Unfortunately, what works in the real world often does not work in the health care universe. An example of this has to do with marketing companies. If a marketing company generates patients for a DME supplier, when at least some of the patients are covered by an FHCP, the supplier cannot pay commissions to the marketing company. Such an arrangement is prohibited by the AKS.
Expenditures on Physician
What a DME Supplier Can Spend on a Physician
While the Stark non-monetary compensation exception allows a supplier to spend up to a set amount per year (e.g., $452 in 2022) for non-cash/non-cash equivalent items for a physician, the AKS does not include a similar exception. Nevertheless, if the Stark exception is met, it is unlikely that the government will take the position that the non-cash/non-cash equivalent items provided by the supplier to the physician violate the AKS.
In addition to complying with Stark and the AKS, the supplier and the physician also need to comply with applicable state law. Even though the supplier and the physician will need to confirm this, it is likely that compliance with the Stark non-monetary compensation exception will avoid liability under state law.
While the Stark non-monetary compensation exception applies to expenditures on behalf of a physician, the exception does not apply to expenditures on behalf of the physician’s staff. In fact, Stark does not apply to the physician’s staff. Expenditures on behalf of the physician’s staff must be examined in light of the AKS. Separate from furnishing gifts and entertainment, the supplier can pay the physician for legitimate services. For example, if the supplier has a legitimate need for a Medical Director, the supplier and physician can enter into a Medical Director Agreement (“MDA”) that complies with both the Personal Services and Management Contracts(“PSMC”) safe harbor to the AKS and the Personal Services exception to Stark.
Paying Physician to Provide Education Program
It is permissible for a supplier to pay a physician to present an education program if the following requirements are met:
- The program is substantive and valuable to the audience.
- The compensation paid to the physician is the fair market value (“FMV”) equivalent of the time and effort the physician expended to (i) prepare for the program and (ii) present the program.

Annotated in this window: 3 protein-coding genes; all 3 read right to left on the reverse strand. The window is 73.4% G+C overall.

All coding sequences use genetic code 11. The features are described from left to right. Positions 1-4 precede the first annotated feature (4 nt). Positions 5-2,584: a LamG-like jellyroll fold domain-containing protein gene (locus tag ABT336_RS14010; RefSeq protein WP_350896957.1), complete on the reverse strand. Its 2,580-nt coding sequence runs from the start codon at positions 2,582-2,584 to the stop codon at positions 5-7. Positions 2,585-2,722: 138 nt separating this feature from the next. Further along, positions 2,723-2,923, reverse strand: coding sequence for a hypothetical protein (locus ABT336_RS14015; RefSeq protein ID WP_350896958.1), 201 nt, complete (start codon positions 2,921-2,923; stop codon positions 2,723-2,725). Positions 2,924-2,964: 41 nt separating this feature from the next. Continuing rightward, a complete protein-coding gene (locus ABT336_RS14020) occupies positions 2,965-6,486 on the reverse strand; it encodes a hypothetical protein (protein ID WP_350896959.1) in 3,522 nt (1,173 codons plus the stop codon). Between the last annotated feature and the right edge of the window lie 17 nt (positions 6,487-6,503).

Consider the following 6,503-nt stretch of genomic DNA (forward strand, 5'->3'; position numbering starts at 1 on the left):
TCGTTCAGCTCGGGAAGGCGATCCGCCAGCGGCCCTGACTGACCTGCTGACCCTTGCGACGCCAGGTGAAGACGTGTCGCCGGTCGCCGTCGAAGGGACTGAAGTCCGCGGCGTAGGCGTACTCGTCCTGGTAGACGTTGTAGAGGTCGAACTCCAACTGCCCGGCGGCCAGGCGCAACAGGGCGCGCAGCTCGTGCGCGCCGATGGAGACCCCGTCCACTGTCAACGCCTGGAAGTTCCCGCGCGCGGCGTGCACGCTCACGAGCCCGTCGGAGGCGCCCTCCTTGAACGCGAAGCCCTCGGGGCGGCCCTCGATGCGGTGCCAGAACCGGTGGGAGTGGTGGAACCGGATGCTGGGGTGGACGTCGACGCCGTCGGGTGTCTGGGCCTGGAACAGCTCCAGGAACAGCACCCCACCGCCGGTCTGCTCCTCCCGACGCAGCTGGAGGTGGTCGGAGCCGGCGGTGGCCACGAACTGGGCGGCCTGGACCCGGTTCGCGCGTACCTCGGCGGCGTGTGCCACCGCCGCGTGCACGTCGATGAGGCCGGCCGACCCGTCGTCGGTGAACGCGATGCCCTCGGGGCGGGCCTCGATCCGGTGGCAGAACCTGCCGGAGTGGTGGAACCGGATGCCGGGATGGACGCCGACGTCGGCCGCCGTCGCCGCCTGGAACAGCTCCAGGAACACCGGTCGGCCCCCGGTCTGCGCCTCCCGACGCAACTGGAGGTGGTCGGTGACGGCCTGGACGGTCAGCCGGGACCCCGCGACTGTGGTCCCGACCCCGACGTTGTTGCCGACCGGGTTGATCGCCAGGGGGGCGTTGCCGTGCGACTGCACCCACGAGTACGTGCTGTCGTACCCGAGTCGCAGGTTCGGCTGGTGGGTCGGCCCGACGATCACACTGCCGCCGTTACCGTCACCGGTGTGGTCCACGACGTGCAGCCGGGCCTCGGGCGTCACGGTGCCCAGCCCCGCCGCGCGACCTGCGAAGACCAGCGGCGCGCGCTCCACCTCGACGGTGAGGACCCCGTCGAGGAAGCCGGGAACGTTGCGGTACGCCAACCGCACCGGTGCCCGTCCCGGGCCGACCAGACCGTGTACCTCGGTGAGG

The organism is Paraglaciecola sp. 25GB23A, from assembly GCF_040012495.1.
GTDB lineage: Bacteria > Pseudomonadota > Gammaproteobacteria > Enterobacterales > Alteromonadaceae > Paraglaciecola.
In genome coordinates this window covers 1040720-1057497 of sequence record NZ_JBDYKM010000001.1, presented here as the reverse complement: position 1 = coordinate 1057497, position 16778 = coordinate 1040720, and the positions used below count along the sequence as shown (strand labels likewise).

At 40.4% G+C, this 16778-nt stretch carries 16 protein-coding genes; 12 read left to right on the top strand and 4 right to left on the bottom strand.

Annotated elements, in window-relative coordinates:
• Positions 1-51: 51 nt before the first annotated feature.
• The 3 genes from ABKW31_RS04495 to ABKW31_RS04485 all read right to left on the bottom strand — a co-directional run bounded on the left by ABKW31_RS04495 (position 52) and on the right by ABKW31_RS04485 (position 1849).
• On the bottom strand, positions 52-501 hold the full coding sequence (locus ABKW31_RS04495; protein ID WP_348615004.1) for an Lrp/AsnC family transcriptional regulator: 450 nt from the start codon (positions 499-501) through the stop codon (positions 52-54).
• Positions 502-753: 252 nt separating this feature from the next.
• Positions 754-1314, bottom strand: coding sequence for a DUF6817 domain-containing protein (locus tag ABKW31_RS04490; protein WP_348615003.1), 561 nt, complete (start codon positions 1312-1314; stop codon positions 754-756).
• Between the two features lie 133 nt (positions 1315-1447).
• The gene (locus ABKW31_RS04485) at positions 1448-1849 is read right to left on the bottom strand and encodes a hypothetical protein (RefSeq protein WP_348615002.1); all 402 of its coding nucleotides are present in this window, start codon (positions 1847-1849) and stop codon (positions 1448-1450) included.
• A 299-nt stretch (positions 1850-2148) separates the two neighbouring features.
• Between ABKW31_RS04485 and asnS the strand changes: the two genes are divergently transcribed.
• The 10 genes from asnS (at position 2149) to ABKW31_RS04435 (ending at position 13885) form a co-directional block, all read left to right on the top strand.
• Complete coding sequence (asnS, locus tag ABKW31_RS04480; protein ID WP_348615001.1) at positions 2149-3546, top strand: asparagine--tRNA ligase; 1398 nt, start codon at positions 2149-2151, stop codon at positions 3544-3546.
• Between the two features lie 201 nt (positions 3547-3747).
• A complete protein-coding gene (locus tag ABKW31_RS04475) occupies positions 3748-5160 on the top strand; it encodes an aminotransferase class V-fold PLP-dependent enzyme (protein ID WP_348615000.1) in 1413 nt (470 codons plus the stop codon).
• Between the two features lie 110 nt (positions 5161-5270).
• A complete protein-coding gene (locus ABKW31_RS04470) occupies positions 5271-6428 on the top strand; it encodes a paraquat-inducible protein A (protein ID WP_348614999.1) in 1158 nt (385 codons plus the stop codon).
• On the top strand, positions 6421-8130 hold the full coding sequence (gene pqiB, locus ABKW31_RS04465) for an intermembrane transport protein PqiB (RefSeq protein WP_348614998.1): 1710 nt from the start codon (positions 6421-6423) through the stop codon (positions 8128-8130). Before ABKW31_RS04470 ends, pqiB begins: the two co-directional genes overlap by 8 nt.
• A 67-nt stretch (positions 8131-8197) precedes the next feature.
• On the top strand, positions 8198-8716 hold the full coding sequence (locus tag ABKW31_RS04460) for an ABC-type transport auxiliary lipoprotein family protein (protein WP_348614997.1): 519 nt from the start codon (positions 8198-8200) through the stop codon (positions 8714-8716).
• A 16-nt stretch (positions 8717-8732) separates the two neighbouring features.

Over the past couple of years, a number of executives of Insys Therapeutics, Inc. have been convicted of engaging in a large kickback scheme. According to a Department of Justice (“DOJ”) statement, Insys used bogus educational events as a “cover” for paying kickbacks to physicians in exchange for their increased prescriptions of Subsys®, a spray version of the opioid fentanyl. The DOJ alleges that Insys arranged sham “speaker programs” that were billed as gatherings of physicians to educate them about Subsys®.
In reality, according to the DOJ, the events – usually held at high-end restaurants – mostly consisted of friends and co-workers who lacked the ability to prescribe the drug, and there was no educational component. According to the DOJ, the “speakers” were physicians who were paid fees ranging from $1000 to several thousand dollars to attend the dinners. The DOJ alleged that these payments were kickbacks to the speakers “who were prescribing large amounts of Subsys® and to incentivize those [physicians] to continue to prescribe Subsys® in the future.”
EHR for Long Term Care Facility
Paying for a Facility’s EHR
Many DME suppliers work with skilled nursing facilities (“SNFs”) and custodial care facilities (collectively referred to as “Facilities”). A Facility is a referral source to the supplier. Even though the Facility may give patient choice, if the supplier furnishes a product to a Facility patient, the law considers the patient to be a referral from the Facility. If the supplier gives anything of value to the Facility, the supplier is at risk of being construed to be paying for a referral … hence, a “kickback.”
In order for a Facility to serve Medicare and Medicaid patients, federal law imposes a number of requirements on the Facility. These requirements cost the Facility money in order to comply. One such requirement is for the Facility to have a pharmacy perform a monthly drug regimen review (“DRR”) on each patient.
Electronic medication administrative records (“eMARs”) are not required for DRR; hard copy records are acceptable. Nevertheless, a Facility may desire to utilize eMAR software (“Software”) for DRR and for other purposes. The Facility and a DME supplier (that receives referrals from the Facility) may wish to enter into an arrangement in which the supplier pays for the Software. It is at this juncture that the Facility and supplier find themselves on the proverbial “slippery slope.” Assume that the supplier receives referrals from the Facility and desires to pay for the Software. By virtue of paying for the Software, the supplier is providing “something of value” to the Facility … hence, the AKS is implicated.